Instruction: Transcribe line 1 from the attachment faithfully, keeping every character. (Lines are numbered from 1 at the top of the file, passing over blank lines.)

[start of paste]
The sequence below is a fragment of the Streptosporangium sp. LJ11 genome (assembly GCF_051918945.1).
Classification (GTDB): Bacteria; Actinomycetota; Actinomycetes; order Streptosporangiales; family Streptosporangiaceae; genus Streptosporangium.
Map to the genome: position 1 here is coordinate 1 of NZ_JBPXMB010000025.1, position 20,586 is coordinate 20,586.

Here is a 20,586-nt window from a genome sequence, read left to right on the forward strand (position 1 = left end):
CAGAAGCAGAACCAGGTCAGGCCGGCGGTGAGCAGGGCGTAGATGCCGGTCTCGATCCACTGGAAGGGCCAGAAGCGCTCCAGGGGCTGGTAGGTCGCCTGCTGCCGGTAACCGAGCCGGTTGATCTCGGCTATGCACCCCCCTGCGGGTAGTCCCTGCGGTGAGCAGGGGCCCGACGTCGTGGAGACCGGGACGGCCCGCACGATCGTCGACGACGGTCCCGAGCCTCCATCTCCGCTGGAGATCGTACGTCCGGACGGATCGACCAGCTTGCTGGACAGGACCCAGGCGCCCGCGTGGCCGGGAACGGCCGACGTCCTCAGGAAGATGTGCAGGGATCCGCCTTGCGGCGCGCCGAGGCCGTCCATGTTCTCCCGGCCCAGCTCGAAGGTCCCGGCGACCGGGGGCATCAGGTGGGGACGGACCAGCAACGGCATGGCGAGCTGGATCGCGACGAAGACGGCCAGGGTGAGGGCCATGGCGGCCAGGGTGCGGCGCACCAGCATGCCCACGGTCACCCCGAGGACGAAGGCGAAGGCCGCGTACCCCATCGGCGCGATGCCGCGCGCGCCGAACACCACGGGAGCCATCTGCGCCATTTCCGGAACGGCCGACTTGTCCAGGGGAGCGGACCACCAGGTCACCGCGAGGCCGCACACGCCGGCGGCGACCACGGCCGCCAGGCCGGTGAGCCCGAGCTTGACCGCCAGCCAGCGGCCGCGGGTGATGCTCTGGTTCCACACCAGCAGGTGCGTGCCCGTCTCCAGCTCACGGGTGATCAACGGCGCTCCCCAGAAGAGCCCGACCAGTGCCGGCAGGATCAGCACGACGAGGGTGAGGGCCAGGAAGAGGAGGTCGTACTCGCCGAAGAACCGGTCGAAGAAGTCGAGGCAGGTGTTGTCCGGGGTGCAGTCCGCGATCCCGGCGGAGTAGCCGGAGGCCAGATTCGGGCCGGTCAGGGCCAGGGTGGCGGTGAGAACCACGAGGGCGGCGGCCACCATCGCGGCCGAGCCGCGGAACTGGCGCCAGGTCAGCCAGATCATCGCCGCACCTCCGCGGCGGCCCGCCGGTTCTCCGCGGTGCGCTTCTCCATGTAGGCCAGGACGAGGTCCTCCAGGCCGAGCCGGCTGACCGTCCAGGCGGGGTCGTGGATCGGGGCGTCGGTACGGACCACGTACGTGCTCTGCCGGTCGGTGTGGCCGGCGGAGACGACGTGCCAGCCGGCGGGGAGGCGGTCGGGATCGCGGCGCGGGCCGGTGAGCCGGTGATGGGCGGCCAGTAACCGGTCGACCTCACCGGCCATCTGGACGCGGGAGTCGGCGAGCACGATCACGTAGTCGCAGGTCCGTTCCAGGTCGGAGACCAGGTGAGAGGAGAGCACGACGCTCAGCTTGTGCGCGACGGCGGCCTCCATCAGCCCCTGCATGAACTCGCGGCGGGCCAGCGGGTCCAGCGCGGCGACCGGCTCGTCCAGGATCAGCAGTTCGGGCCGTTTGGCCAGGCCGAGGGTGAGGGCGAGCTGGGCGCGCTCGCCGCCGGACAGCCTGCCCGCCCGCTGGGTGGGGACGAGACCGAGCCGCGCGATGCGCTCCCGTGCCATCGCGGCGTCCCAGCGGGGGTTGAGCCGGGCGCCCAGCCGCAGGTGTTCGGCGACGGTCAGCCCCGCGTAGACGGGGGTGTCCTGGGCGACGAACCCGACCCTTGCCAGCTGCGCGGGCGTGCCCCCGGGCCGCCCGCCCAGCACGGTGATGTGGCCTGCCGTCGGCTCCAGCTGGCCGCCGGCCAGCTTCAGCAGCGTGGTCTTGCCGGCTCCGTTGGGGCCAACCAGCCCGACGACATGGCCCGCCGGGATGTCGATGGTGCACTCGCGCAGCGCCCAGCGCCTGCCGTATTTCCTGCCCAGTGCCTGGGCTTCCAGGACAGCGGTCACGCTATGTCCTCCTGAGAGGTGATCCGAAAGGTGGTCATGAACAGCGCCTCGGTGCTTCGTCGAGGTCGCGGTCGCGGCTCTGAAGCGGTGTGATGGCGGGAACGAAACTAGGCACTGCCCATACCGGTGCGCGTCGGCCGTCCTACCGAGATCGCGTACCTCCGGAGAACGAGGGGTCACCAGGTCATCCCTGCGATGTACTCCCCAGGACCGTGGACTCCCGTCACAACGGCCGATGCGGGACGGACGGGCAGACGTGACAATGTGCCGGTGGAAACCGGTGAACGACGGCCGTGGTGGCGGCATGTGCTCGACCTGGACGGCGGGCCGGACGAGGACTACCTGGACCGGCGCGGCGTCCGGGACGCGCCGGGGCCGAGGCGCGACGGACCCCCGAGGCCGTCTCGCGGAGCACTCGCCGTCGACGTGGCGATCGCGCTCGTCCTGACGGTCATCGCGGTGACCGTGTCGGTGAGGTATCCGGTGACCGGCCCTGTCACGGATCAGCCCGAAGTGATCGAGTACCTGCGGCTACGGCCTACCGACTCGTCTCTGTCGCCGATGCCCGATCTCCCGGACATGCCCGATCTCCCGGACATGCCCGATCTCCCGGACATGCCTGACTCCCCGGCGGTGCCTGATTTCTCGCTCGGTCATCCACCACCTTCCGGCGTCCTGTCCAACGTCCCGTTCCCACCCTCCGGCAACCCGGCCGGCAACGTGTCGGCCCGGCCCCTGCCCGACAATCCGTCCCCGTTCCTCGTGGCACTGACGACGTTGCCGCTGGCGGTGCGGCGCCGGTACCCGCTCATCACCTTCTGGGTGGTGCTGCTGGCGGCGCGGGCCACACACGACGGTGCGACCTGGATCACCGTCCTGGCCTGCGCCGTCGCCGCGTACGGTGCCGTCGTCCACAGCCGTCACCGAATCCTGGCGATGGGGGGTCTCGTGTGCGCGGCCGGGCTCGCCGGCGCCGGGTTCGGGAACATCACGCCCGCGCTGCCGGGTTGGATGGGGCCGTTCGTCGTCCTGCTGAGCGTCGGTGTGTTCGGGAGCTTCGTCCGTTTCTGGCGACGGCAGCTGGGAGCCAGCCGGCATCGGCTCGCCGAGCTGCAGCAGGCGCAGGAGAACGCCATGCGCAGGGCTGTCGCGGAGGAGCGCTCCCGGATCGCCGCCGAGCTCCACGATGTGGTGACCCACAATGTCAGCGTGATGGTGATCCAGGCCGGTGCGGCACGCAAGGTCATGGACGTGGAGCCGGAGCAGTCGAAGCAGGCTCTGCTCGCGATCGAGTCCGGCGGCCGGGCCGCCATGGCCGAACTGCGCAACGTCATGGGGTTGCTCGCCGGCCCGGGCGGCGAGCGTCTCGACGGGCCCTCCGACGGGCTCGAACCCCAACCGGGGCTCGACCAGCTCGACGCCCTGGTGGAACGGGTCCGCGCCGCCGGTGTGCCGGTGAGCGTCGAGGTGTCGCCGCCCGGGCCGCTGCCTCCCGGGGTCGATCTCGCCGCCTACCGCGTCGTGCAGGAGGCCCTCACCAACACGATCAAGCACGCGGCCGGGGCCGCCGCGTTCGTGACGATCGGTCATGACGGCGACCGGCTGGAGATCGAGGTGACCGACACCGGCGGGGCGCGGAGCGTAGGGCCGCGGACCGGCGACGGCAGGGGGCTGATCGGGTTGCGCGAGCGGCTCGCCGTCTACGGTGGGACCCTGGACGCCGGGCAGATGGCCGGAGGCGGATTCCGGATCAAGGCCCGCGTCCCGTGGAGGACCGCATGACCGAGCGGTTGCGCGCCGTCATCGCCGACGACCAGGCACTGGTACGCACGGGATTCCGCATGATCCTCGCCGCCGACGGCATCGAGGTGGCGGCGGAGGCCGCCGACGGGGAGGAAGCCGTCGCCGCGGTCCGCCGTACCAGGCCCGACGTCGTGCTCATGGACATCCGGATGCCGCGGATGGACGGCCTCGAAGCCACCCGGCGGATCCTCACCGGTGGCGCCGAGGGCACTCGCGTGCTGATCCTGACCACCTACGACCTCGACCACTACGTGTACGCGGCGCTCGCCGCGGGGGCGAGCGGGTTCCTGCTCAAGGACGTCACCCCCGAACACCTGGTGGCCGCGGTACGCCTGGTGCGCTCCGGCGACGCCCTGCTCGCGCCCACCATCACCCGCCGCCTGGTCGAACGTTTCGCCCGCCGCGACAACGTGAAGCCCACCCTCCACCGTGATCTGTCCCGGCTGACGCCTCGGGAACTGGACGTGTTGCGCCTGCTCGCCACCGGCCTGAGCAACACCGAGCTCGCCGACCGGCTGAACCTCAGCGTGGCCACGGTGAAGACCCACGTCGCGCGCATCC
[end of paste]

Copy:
The sequence below is a fragment of the Streptosporangium sp. LJ11 genome (assembly GCF_051918945.1).